Pakistan Readymade Garments Manufacturers and Exporters Association (PRGMEA) has expressed serious concern over the discontinuation of Pakistan pavilion at MAGIC Show in the United States.
The association has asked the Trade Development Authority of Pakistan (TDAP) to continue its previous practice of adding this premier textile fair to its exhibitions calendar.
MAGIC is the most comprehensive fashion marketplace in the US, showcasing women’s and men’s apparel, footwear, accessories and sourcing resources from around the world. In a letter written to TDAP Chief Executive Arif Ahmed Khan, PRGMEA (North Zone) Chairman Sohail Sheikh pointed out that Pakistan’s value-added textile exporters had taken keen interest in the fashion marketplace of the US but they alone could not afford it due to its high participation cost.
He emphasised that there was a huge potential for exports of Pakistan-made garments, fashion fabrics, home textile fabrics, finished products and accessories to the US market. “If TDAP continues to offer subsidised booths in Pakistan pavilion at MAGIC Show, many Pakistani companies will be able to target the lucrative US textile import industry and bring large amounts of foreign exchange in Pakistan,” he said.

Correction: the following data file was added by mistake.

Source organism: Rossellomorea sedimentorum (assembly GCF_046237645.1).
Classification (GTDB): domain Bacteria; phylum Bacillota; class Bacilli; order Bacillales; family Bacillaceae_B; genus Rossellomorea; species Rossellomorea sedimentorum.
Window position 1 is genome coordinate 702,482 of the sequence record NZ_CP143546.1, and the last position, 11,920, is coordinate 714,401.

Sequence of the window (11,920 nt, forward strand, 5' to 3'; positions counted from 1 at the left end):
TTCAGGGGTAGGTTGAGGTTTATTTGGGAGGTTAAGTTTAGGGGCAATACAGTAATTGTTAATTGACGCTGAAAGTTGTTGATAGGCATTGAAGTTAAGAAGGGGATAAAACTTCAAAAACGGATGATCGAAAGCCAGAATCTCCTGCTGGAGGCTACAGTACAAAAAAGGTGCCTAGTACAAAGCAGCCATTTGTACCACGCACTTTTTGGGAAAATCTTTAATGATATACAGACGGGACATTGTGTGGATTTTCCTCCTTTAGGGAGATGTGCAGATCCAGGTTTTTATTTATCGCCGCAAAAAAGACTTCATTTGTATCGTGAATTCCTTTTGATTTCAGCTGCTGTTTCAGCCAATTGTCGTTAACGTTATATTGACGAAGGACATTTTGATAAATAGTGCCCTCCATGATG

In the letter, Sheikh said the show fuelled the business of fashion by helping to facilitate connections between buyers and brands with outstanding services like retail concierge and matchmaking programmes, bridging relationships and strengthening connections. Additionally, retailers and buyers have opportunities to learn, network and conduct business with new and returning exhibiting brands, he added.
“Moreover, as the US-China trade war can lead to potential industrial growth and inflow of foreign investment into Pakistan, it offers an opportunity to Pakistan to boost its exports to the United States as well as revive the closed manufacturing capacity.”
He pointed out that Pakistan’s competitors including Bangladesh, India, China and Sri Lanka had continued to set-up their pavilions and exporters of these countries were participating in the mega textile event. “So, we should not miss this opportunity particularly at a time when we need to boost our foreign exchange reserves through a jump in exports.”
He said textile exports, from January to November 2019, stood at around $12 bn and was likely to reach just $13.5 bn by the end of December. This is the same export figure achieved in 2012-13, which is 2.5 times less than the textile exports of Bangladesh and Vietnam.